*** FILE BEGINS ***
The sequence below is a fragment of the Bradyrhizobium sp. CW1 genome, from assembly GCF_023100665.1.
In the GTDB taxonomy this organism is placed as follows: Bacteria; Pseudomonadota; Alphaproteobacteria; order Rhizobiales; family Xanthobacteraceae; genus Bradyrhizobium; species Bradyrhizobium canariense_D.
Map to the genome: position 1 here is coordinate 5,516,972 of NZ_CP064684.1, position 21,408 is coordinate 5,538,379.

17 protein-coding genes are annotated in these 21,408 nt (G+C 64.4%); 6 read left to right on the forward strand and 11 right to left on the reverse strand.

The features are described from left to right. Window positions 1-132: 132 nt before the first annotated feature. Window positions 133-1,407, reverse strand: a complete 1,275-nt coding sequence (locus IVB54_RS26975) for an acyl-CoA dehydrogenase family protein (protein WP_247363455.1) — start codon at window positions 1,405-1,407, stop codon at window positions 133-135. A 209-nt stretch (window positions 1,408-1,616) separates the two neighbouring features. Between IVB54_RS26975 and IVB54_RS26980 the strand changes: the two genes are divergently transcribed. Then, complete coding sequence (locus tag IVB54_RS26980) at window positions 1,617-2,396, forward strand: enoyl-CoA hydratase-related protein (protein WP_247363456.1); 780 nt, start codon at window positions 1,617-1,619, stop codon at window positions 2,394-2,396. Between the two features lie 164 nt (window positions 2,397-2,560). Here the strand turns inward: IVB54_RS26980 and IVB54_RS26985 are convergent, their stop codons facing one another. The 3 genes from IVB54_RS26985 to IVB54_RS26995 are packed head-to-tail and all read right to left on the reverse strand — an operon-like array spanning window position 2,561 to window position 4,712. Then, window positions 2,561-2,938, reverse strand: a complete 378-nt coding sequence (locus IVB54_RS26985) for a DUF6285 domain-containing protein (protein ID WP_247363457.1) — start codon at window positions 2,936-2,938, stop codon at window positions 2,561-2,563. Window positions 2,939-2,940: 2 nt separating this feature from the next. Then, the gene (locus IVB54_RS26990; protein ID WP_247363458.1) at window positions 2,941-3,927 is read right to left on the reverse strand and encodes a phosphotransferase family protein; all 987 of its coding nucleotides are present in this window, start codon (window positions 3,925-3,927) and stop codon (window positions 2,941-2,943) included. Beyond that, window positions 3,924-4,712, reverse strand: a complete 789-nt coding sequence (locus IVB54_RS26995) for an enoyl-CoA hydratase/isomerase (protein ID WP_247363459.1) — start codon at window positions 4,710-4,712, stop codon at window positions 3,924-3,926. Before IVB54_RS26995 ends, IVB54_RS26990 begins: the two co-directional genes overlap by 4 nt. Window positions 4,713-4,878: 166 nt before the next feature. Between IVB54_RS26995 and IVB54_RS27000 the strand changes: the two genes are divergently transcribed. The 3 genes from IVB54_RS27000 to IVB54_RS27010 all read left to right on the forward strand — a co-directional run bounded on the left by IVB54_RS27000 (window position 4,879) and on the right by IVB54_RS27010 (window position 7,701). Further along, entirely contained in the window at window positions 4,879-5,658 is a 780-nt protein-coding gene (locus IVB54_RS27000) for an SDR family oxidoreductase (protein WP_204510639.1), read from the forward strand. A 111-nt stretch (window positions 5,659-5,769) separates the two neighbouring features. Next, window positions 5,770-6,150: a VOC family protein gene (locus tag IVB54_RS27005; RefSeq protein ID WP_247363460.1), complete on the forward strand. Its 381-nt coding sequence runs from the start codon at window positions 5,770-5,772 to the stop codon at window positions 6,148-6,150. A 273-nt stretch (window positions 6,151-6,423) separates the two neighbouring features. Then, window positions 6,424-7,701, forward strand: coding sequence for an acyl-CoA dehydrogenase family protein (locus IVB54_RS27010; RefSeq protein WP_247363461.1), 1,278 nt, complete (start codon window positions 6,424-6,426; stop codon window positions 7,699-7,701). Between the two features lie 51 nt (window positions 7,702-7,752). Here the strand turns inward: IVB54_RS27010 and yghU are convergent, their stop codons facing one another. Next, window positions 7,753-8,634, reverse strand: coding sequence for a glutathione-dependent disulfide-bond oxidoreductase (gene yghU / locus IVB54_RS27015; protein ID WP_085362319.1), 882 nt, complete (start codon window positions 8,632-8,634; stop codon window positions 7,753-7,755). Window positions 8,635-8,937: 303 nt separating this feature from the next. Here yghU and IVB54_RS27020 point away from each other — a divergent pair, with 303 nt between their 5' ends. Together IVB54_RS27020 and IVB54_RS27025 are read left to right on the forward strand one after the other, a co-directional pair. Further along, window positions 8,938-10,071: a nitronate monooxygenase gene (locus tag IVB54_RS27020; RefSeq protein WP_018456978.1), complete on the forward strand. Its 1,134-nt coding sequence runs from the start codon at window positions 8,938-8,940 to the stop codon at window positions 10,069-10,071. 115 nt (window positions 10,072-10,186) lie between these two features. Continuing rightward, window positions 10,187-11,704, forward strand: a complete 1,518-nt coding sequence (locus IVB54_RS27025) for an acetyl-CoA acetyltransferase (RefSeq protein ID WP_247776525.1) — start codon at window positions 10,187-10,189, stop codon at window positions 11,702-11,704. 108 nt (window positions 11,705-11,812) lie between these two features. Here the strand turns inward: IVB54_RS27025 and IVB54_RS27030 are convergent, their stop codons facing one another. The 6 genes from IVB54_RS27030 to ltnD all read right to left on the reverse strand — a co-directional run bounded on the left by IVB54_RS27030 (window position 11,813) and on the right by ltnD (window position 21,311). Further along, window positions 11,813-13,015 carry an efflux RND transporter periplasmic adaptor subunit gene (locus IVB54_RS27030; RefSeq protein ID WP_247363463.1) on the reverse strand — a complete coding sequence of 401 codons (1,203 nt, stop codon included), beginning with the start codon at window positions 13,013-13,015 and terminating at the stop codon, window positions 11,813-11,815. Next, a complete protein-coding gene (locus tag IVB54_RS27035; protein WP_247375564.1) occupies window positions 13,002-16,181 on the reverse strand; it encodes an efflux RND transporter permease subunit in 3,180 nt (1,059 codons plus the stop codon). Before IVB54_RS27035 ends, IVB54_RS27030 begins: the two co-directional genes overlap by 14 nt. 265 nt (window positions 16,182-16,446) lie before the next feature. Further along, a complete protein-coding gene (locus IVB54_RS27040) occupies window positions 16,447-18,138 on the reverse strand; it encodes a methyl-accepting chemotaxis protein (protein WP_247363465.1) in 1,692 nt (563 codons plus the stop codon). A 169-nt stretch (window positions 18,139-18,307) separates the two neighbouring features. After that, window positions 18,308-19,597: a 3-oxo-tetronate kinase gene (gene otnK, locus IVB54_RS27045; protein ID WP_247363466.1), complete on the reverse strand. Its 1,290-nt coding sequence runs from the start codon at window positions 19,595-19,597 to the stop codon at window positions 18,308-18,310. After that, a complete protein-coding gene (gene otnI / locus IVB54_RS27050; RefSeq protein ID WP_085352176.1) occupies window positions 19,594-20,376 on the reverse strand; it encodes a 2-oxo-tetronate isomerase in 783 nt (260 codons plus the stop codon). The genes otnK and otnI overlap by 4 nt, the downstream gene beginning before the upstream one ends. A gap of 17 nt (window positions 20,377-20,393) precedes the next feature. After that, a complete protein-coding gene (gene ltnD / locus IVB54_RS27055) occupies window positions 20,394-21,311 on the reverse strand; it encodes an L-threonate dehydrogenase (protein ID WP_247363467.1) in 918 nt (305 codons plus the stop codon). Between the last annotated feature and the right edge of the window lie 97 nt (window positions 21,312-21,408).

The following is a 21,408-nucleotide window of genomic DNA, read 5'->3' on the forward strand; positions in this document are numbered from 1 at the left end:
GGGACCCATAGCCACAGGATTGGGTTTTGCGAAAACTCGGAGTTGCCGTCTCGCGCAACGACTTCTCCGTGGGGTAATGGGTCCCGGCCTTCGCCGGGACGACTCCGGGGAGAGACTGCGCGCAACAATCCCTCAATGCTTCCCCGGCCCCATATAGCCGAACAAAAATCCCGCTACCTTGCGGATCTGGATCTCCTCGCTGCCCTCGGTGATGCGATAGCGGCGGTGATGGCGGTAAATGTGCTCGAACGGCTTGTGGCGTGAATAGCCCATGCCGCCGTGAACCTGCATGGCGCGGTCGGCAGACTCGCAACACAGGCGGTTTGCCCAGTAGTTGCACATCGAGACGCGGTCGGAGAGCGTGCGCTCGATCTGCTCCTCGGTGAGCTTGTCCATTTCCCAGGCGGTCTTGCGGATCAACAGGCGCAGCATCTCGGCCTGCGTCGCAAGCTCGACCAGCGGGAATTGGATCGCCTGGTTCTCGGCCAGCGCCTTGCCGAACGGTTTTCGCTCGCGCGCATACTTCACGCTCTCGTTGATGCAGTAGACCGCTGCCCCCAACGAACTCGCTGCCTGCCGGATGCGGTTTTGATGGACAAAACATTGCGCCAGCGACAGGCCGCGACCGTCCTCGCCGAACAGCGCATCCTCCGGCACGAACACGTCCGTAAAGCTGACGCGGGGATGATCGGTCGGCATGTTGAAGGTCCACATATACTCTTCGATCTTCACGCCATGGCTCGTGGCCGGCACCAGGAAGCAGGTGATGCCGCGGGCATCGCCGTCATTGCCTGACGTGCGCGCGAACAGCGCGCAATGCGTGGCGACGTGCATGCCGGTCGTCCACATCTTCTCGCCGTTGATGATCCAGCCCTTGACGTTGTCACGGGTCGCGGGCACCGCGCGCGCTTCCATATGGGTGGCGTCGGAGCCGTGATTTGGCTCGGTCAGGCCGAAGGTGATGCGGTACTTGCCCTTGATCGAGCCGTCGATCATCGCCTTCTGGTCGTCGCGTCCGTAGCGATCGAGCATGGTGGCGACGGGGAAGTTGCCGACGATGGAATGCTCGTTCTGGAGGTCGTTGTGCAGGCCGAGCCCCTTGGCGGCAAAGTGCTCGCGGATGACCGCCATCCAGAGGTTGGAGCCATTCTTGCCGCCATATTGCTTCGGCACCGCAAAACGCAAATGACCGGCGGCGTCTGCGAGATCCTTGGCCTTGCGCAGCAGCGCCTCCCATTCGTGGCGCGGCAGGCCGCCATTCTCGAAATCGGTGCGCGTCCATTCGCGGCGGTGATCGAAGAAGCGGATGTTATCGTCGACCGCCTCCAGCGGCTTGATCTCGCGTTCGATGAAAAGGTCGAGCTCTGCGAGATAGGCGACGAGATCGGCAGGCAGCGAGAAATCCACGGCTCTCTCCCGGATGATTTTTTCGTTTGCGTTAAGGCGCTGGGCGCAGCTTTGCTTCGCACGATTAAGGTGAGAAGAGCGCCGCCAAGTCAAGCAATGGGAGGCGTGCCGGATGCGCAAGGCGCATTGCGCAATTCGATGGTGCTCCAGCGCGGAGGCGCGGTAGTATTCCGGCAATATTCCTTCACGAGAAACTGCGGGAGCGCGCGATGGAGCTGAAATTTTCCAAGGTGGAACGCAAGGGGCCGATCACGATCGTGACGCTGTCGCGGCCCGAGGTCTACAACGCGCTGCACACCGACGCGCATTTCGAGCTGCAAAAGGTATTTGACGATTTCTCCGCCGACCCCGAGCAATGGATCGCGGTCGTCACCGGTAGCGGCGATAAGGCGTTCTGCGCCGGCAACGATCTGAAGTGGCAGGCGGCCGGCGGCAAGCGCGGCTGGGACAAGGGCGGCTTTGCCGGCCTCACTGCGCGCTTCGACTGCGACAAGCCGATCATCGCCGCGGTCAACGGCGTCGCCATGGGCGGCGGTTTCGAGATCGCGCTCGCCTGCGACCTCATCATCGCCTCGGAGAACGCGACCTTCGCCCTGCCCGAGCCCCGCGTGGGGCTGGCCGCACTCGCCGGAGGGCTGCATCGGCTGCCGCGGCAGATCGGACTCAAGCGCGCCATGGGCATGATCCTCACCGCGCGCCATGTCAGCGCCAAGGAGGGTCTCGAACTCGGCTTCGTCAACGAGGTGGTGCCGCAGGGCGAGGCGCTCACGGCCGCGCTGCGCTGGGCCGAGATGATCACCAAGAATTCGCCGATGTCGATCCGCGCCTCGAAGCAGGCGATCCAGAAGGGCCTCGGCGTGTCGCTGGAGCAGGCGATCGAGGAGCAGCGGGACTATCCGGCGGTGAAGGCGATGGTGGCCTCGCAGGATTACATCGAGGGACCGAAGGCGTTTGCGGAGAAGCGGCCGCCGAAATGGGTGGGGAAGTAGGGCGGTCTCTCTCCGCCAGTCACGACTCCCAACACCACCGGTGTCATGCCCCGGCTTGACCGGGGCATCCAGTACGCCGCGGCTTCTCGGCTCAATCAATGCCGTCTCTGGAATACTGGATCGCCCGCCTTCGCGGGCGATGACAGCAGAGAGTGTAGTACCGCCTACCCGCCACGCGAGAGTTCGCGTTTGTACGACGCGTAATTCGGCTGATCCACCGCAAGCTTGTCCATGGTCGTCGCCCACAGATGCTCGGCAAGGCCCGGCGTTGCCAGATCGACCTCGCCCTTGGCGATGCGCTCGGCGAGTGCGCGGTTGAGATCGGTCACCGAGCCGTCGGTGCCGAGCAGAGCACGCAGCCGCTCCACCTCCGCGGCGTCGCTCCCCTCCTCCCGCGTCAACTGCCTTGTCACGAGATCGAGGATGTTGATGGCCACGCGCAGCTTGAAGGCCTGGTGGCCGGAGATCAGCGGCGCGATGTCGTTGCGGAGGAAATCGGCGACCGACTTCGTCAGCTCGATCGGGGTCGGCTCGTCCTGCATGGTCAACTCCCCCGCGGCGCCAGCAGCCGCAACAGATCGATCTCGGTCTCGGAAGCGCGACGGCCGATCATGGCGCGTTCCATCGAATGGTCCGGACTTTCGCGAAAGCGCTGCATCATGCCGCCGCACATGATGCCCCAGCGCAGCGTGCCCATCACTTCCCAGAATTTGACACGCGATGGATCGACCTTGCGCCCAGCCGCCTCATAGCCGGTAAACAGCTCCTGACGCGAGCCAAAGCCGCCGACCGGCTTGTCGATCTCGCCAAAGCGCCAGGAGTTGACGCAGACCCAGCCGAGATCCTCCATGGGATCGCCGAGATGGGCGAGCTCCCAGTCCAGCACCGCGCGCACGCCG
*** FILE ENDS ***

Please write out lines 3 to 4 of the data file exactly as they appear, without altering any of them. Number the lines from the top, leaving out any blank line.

Map to the genome: position 1 here is coordinate 5,516,972 of NZ_CP064684.1, position 21,408 is coordinate 5,538,379.

17 protein-coding genes are annotated in these 21,408 nt (G+C 64.4%); 6 read left to right on the forward strand and 11 right to left on the reverse strand.